I move my face closer into the reflection and acknowledge the fear of being judged hidden behind those eyes. My mind races back to high school when in 9th grade I was passed over for a position in the student government. I cried all the way home on the bus. My mother was only capable of consoling me with the realities of the world, “you can’t expect to always win, Lynne.” She didn’t know how to address my dreams of making a difference or being significant. She had never aspired to such things. Or I wasn’t aware of that part her if it existed. Thinking that makes the wound seem deeper. Could my disappointment be genetically encoded?

But now these wounds I’ve worked hard to bury or have used to justify my behavior can be put to better use. If I allow myself to REALLY FEEL the emotions locked inside these memories, my characters’ choices can be cultivated with the detail necessary to reveal the emotional through-line that is driving them.

This is so exciting!!!

So, like the animators I work with, I am now a fan of the mirror. Sometimes I make faces, other times I just stare at the other me who is eager to share everything hidden behind the looking glass.

The alchemy that happens by throwing what I’ve discovered about myself into the bucket with the words and ideas and plot that will become a manuscript is magic. I’m feeling equipped to make some magic happen.

Mirror, Mirror on the wall…. Lynne

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Habit Zombies Saved By Simple Antidote!

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A few weeks ago I met a man who it turned out is gluten-intolerant like I am. Don’t worry, this is not going to be a rant about the evils of our GMO wheat (though trust me, the black magic Monsanto is working on our grain supply IS frightening).

I tell you about “gluten-intolerant man” because his story hits the nail on the head about the dangers hidden in mindless habit. G-I Man is educated, a professor at a MidWest college, a thinker, and a habit zombie. Turns out he had been living with a pain in his abdomen for over 20 years! You read it right, 20 years!!! Somehow he just accepted this discomfort as part of his life experience and mindlessly went on with building his career, raising his kids, etc.

It wasn’t until he turned 50 and went in for the obligatory physical exam that he mentioned this condition to his MD. It was she who recommended that he stop eating wheat for a few weeks and see if it made a difference. It did. Immediately. And now, as soon as he eats even one cookie, the pain returns. Yikes! I can’t think of a better example of how powerfully debilitating habit can be. For all those years he had chosen the routine of eating mindlessly,  paying no attention to his body’s reaction over the option of being mindful and proactive.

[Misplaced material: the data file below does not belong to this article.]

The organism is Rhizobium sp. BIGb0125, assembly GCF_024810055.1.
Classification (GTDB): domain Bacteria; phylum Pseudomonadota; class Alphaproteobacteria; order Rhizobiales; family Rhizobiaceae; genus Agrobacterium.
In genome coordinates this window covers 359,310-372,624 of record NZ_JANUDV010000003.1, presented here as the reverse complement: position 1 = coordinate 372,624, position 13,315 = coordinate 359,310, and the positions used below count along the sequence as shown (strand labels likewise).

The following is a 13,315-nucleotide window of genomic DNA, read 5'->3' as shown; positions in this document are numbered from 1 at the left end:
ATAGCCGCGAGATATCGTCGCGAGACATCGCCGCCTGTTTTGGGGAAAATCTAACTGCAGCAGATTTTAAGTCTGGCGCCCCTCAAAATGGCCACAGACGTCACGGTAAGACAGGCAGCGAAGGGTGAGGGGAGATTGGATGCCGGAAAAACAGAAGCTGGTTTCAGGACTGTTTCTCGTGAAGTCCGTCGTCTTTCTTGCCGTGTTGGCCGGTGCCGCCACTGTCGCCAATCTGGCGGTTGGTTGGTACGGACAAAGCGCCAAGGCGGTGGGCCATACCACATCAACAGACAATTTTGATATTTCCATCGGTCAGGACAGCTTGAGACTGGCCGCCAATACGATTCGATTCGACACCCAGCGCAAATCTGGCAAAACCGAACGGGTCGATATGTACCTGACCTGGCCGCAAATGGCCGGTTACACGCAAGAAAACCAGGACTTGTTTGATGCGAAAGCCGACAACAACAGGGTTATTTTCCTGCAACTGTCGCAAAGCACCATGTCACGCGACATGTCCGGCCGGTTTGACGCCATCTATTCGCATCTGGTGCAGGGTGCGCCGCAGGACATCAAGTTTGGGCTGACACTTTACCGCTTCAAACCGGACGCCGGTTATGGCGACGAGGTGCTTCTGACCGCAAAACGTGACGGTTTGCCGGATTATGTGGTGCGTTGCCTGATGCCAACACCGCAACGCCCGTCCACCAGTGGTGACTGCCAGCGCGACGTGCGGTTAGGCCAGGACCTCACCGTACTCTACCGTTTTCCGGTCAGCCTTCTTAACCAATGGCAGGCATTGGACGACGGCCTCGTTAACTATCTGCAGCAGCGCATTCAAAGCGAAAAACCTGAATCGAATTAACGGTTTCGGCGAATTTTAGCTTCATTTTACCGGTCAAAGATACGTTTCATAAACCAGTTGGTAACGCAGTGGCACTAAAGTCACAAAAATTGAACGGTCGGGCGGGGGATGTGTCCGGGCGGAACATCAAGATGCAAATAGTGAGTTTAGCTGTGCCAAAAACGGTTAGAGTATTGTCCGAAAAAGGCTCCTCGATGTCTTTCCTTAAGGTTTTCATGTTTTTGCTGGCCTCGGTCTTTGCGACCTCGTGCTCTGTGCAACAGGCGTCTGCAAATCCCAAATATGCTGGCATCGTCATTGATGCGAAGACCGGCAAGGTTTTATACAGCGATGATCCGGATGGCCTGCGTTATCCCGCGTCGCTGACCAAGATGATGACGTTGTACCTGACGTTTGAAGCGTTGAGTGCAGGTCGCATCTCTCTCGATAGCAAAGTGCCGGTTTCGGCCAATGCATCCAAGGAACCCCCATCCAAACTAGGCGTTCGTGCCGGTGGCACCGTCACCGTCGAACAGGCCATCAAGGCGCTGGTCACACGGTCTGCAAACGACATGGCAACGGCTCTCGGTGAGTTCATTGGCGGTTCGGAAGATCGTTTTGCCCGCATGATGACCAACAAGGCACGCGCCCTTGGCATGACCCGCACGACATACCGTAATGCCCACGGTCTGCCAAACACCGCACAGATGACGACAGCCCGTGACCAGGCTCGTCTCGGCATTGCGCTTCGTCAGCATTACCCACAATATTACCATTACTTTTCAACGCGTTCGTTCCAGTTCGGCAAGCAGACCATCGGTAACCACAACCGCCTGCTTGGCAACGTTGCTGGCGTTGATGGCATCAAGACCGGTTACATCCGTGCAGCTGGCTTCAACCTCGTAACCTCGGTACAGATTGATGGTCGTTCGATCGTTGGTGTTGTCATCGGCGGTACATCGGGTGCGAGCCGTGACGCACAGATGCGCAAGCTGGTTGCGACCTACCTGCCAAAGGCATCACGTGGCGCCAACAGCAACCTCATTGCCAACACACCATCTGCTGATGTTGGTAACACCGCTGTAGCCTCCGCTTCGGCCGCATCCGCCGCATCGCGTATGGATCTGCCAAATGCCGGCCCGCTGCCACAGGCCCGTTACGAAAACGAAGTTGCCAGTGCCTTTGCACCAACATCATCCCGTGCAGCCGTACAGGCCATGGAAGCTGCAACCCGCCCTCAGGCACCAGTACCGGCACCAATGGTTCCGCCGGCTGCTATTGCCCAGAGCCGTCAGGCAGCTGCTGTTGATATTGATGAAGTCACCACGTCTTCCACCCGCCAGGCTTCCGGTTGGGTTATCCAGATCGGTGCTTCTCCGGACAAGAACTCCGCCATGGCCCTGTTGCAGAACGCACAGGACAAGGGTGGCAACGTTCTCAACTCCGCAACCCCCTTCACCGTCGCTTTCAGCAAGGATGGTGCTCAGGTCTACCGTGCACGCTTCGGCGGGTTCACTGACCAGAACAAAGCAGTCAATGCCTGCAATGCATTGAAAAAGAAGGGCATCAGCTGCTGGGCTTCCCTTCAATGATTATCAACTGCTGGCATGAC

Dictionary.com describes habit as “an acquired behavior pattern regularly followed until it has become almost involuntary.” So living habitually means we are functioning on a kind of autopilot requiring little conscious thought or decision making.

Reminds me of the thought-provoking character Will Ferrell played in the 2006 movie Stranger Than Fiction, where Harold Crick (Ferrell) is such a slave to his habits that he literally has no life without them. He even brushes his teeth with the unconscious precision of using the exact same number of strokes, every single day.

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Screenwriter, Zach Helm has crafted an incredibly intelligent meditation on the deadening quality of habit. Helm then presents Harold with the only  antidote possible, a hearty dose of unconventionality provided by two artists who live fully – through the passion of their craft.

Of course the craft that Harold needed to develop was that of living. Of being present and allowing himself to experience the true joy of his life. This is the take away the writer wants us to have as leftovers tomorrow and tomorrow and tomorrow.

Circling back around to those artists from whom Harold learns to choose conscious living over thoughtless habit, I am compelled to scrutinize my own unconscious addictions to patterns that do not support my desire to develop a distinctive voice as an author; you know things like eating dinner in front of the television,  surfing the internet mindlessly hopping from one link to the other, or pouring a glass of wine as soon as I get home from work (to name a few). But where do I begin? I get so much comfort out of eating while I channel surf. And a day without my precious glass (okay two glasses) of wine? Who am I kidding? Give me death rather than a life without wine!!